The day began with mottled clouds that later burned off. No friendly sand to walk in, just acrid mud dust, with now and then a stiff, dried place where a cow had pissed. We hiked down terrifying deep arroyos whose walls, scored by mud-laden runnels, were poised to collapse.
Mudstone concretions: eyeballs and entrails lay in drifts on the yellow-red dirt. We came across two half-buried spheres, both about twelve feet in diameter, like the backs of two huge skulls: Baba Yaga and her daughter.
Just walking, walking, picking up rocks and talking about everything. So peaceful and happy that I began to sing under my breath. Jan said, “You sound happy as a rock.” As a leaf floating on water, a relaxed hand laid on the table, palm up.
From the mesa edge we saw, on a south-facing bench, two Navajo hogan rings and a stone corral, and climbed down to them.
They were old. No historical pottery scatter at all. One of the rings still carried the juniper cribbing of the roof, though it had fallen. In the desert juniper can endure for hundreds of years.
The hogan’s door did not face east as is traditional, because the ring had been built against a sandstone slab; however, the north wall did appear to have been knocked out, customary ritual to release the spirit of a dead person.
The corral had been formed ingeniously by piling cedar to wall up the ends of a cleft formed when a fallen slab split in two.
Late summer, hiking on the syncline: dozens of millipedes, the color of polished violins, in frantic, foot-waving travel. Next spring we’ll find their husks, curled in tight spirals and weathered white as chalk.
On the road out we were passed by an enormous RV. From a distance its size-to-speed ratio was exactly that of a millipede.
The rains have come, and with them the toads. The pools of the Syncline were full of bright red mud-water, tadpoles and predators. A slim—but no doubt well fed—garter snake with a black head took to the opaque slurry, then poked its head out like a sea serpent.
In a drying pothole were many toadlets so small they looked like insects, not a quarter inch long. They had finished their lightning metamorphosis, but at the bottom of the hole was a gelatinous pudding of polliwogs that hadn’t grown up fast enough. Now and then there was a tiny squirm or shudder from someone in the black mass, a last effort at life.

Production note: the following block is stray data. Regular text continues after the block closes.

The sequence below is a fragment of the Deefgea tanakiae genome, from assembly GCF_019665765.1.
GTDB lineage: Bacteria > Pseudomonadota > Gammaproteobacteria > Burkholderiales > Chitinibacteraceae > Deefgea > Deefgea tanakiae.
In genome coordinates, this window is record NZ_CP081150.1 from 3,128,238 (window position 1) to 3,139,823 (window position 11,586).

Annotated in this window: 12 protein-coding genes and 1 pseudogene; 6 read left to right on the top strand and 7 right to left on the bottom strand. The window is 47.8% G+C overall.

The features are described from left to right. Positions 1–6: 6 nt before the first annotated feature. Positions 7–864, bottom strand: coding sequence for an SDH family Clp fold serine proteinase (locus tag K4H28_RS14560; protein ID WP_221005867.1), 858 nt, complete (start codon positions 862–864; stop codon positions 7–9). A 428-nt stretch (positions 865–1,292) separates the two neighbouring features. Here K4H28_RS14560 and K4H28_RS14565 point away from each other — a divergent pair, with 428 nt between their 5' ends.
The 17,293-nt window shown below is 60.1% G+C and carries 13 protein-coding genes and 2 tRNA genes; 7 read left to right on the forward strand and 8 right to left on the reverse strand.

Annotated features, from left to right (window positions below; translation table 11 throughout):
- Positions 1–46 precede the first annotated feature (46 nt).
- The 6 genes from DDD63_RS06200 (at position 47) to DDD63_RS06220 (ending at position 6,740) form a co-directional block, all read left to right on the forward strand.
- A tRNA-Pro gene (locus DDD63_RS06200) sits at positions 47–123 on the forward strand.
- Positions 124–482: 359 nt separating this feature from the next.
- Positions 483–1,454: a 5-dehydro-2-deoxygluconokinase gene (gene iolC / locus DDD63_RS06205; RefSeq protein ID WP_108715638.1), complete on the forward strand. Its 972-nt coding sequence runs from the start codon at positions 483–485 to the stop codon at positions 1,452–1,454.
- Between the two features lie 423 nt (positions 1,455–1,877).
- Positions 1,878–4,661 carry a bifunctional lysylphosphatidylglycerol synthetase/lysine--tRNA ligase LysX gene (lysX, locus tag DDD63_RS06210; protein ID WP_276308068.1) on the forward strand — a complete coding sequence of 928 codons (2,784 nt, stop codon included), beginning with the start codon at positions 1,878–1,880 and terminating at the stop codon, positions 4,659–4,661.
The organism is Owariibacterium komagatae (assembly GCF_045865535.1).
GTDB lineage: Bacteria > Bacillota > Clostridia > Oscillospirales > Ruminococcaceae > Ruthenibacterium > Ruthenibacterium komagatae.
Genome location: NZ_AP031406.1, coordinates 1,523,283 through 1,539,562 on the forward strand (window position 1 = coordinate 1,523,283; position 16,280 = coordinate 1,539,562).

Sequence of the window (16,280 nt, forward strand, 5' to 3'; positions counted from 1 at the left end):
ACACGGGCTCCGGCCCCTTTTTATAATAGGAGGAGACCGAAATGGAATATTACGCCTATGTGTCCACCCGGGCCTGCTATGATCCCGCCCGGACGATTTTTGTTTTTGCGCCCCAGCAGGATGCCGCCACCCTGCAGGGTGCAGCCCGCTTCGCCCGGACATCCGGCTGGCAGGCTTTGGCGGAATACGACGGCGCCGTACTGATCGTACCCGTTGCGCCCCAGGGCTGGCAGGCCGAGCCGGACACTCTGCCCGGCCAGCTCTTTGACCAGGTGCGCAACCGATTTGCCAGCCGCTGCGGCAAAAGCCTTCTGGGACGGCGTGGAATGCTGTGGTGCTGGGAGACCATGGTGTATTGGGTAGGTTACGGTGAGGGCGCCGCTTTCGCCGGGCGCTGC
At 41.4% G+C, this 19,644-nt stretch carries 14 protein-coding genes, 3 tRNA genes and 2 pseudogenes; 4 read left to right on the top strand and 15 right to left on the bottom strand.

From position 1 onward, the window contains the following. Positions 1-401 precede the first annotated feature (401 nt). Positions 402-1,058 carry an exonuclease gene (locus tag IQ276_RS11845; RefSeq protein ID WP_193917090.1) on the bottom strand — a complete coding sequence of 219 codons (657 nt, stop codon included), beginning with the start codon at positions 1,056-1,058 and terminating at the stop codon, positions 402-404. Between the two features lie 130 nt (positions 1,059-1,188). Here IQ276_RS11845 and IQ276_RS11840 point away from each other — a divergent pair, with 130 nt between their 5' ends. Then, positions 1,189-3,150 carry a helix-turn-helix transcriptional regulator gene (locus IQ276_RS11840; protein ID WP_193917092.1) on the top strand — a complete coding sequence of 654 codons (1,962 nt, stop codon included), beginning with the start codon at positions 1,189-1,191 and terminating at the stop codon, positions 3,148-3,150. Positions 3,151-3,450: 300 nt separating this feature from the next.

Along a dusty red two-track we came upon a ring of burned stones, a campsite that probably dated to the Thirties. In the rusty upturned bowl of a Model T headlamp, tidily deposited, was a pile of coyote poop.
Perfect aim. No seat to leave up.
On the McCartys flow, the most recent in the Malpais. Easy walking, the lava ropy and wrinkled as a rucked-up rug, chink, chink of volcanic glass underfoot. I should have worn leather-palmed gloves; I was aware of my bare hands.
Navajo folklore has a story about the flow: the gods threw fire. Because the Navajo are recent arrivals from British Columbia—Athabascan hunter-gatherers who migrated down the east face of the Rockies and got to New Mexico around 1300—it had been suggested that the flow dated to the 1400s. But recent research says it is three thousand years old, so the Navajo myth must have risen from the lava’s burned, cindery look. Three thousand years ago it was the ancestors of the Puebloans who were living here. Surely there were frightened onlookers staring from the sandstone cliffs, watching the quick-running red river torch the junipers to flame.
This wide, dry land, faintly green with spring, and nobody as far as the eye can see. Wind roaring up from Ladrón Peak on the south horizon.
A mourning dove burst whistling from a clump of snakeweed. I thought, Hmm! Sure enough, there was her nest on the stony earth: round, shaped from dry grasses. Two exquisite white eggs in it, the newest things I’ve ever seen.
The big stock pond where we parked at the edge of the wilderness was desert-dry. Jan recalled hiking there after the monsoon, when there were so many frogs you could hear them two miles away. He said, “Dug in under that dirt are a hundred thousand frogs, waiting for rain.”
On our way back we crossed the pond’s dry bed, walking on thousands of frogs.
Hiking the canyon of the Rio Santa Fe, over our heads the stone-cribbed hairpin turns that carried Spanish wagons, Civil War soldiers and Model Ts up this section of the Camino Real. The eroding pale strata of the canyon walls were capped by tumbled, slightly columnar basalt.
At the cliffs’ feet the rio’s busy water looped and twinkled. It smelled chemical; it was runoff from Santa Fe’s sewage treatment plant, equal parts groundwater from Buckman Wells and bottled water from Fiji that had been filtered through wealthy Santa Feans. Winding down that river was, no doubt, a lot of cocaine.
In the sedge at the brink I nearly stepped on a bull snake. We left, abruptly, in opposite directions.